Birkett sought to suggest to Jim Borders that he had only been put up to take the case to court by his domineering wife. "I put it to you," he declared, "that Mr and Mrs Borders are one and the same person and that person is Mrs Borders." In response, as Jim’s counsel, Elsy retorted: "There may not be any difference between Mr and Mrs Birkett but there is a difference between Mr and Mrs Borders." Birkett's wife was widely portrayed by high society gossip columnists as a domineering woman, so even the judge burst out laughing and the court dissolved into momentary anarchy.
The Borders' crusade against the power of the building societies was only finally extinguished as the phony war was began to turn to blitz. The case was dragged to the House of Lords in 1940 by
Even though the legal outcome as regards collateral security, responsibility for the condition of mortgaged property, and for builders' descriptions of new houses favoured building societies, remedies had to be found. In the short term, the campaign – and the associated struggles of rental tenants - shock gthe very foundations of the political and economic basis of housing policy in
Sadly, the Borders lost possession of their home through thesecrafty legal moves by the building society. In late 1940, as the blitz progressed, Elsy evacuated with daughter Pamela to
Elsy’s lasting legacy in the world of law is to be the by-word for what constitutes a fraud. In the case of Bradford Third Equitable Benefit Building Society v. Borders , Viscount Maugham’s explanations of his view of what establishes the tort, or civil wrong, of deceit or fraud were not only accepted by the court, they have been used as precedent in countless cases from that time to this very day to establish liability or not. Arguably, had Elsy not been previously so eloquent, the Viscount may not have been wheeled out by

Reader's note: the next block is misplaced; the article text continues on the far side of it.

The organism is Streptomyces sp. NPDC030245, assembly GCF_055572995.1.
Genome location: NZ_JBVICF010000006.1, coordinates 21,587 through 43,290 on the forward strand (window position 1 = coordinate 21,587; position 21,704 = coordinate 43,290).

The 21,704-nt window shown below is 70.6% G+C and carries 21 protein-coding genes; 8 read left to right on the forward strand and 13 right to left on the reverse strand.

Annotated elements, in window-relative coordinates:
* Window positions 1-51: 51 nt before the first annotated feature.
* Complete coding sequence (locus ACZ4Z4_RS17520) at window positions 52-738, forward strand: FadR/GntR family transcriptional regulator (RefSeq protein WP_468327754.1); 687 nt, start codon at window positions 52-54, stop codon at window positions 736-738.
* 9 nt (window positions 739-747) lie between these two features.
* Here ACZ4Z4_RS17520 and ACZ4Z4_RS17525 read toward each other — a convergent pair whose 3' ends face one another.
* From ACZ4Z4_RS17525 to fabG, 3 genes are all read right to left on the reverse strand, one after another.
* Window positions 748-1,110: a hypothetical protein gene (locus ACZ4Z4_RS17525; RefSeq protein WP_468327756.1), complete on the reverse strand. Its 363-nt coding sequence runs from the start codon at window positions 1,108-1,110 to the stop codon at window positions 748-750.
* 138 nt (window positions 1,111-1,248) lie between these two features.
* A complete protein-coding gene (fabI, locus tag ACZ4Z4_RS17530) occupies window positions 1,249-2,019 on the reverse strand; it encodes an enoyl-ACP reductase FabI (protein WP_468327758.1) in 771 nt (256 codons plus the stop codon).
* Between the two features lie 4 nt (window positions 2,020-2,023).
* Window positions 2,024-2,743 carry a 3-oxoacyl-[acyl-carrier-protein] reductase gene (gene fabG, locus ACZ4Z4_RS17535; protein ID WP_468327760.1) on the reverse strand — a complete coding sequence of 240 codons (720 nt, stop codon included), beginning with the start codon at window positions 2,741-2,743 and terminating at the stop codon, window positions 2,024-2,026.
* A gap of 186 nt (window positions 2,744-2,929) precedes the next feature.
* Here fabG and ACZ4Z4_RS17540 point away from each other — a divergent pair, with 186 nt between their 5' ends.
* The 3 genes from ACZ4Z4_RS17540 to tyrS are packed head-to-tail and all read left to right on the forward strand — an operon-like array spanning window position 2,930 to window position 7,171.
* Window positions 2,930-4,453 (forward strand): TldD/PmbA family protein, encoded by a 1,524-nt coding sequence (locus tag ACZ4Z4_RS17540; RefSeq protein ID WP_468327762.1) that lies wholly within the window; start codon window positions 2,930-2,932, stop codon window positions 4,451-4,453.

It is today taught in legal training that it was held in
But, Maugham’s definition also establishes that a common law action of deceit requires a representation of fact (her expectation that the home she was paying a mortgage on was sound) made by words, or conduct - but not silence or omission - made with a knowledge that it is wilfully false and with the intention that it should be acted upon so as to result in damage sustained by acting on a false statement. In other words, that it was necessary all along in English law to prove that
Elsy did not ultimately fail in her campaign, as some have suggested, but the British establishment did simply changed the rules to favour themselves. Even so, the business of selling homes that enabled the appearance of damp on walls and ceilings, cracked masonry, warped window- and door-frames, leaking roofs, beetles in the woodwork, and the shrinking floorboards, which issued electric shocks from defective wiring could never again happen.
Sources: Time Magazine July 31st 1939; `Where the Other Half Lives: lower income housing in a neo-liberal world’ Edited by Sarah Glynn, Pluto Press; Thanks to Michael Walker for references from the Communist Party pamphlet `Battle for Homes' by Ted Bramley; Daily Telegraph, 25th July 2001; Bradford Third Equitable Benefit Building Society v Borders , English Law Reports 205, 211A; The Times March 20th 1939;